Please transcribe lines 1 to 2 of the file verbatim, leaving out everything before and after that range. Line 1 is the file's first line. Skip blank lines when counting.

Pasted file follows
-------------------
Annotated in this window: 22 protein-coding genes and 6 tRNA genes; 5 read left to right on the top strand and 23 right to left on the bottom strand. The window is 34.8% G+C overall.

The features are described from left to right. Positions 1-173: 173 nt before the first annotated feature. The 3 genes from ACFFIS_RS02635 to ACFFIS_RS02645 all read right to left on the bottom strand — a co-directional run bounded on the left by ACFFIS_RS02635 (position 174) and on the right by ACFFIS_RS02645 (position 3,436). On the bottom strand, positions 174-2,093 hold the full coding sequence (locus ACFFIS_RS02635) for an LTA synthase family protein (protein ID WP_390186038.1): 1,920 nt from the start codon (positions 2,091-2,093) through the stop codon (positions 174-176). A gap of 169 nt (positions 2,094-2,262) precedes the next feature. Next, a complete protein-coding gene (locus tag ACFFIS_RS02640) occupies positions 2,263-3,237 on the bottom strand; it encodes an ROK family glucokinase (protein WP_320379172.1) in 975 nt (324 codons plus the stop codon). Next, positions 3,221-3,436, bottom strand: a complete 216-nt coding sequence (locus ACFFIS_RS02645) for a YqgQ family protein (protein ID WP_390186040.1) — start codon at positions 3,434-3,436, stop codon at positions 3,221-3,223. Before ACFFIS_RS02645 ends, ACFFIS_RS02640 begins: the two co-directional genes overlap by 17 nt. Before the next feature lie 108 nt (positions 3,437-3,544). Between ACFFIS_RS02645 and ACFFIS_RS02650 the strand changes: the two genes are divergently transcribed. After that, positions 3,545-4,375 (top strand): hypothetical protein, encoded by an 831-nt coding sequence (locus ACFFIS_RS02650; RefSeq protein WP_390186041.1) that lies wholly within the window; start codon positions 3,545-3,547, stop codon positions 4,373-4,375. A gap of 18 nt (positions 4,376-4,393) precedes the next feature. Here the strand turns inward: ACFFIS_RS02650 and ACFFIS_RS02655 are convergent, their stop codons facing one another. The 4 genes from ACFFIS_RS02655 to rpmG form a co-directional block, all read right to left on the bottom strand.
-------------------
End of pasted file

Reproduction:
Annotated in this window: 22 protein-coding genes and 6 tRNA genes; 5 read left to right on the top strand and 23 right to left on the bottom strand. The window is 34.8% G+C overall.

The features are described from left to right. Positions 1-173: 173 nt before the first annotated feature. The 3 genes from ACFFIS_RS02635 to ACFFIS_RS02645 all read right to left on the bottom strand — a co-directional run bounded on the left by ACFFIS_RS02635 (position 174) and on the right by ACFFIS_RS02645 (position 3,436). On the bottom strand, positions 174-2,093 hold the full coding sequence (locus ACFFIS_RS02635) for an LTA synthase family protein (protein ID WP_390186038.1): 1,920 nt from the start codon (positions 2,091-2,093) through the stop codon (positions 174-176). A gap of 169 nt (positions 2,094-2,262) precedes the next feature. Next, a complete protein-coding gene (locus tag ACFFIS_RS02640) occupies positions 2,263-3,237 on the bottom strand; it encodes an ROK family glucokinase (protein WP_320379172.1) in 975 nt (324 codons plus the stop codon). Next, positions 3,221-3,436, bottom strand: a complete 216-nt coding sequence (locus ACFFIS_RS02645) for a YqgQ family protein (protein ID WP_390186040.1) — start codon at positions 3,434-3,436, stop codon at positions 3,221-3,223. Before ACFFIS_RS02645 ends, ACFFIS_RS02640 begins: the two co-directional genes overlap by 17 nt. Before the next feature lie 108 nt (positions 3,437-3,544). Between ACFFIS_RS02645 and ACFFIS_RS02650 the strand changes: the two genes are divergently transcribed. After that, positions 3,545-4,375 (top strand): hypothetical protein, encoded by an 831-nt coding sequence (locus ACFFIS_RS02650; RefSeq protein WP_390186041.1) that lies wholly within the window; start codon positions 3,545-3,547, stop codon positions 4,373-4,375. A gap of 18 nt (positions 4,376-4,393) precedes the next feature. Here the strand turns inward: ACFFIS_RS02650 and ACFFIS_RS02655 are convergent, their stop codons facing one another. The 4 genes from ACFFIS_RS02655 to rpmG form a co-directional block, all read right to left on the bottom strand.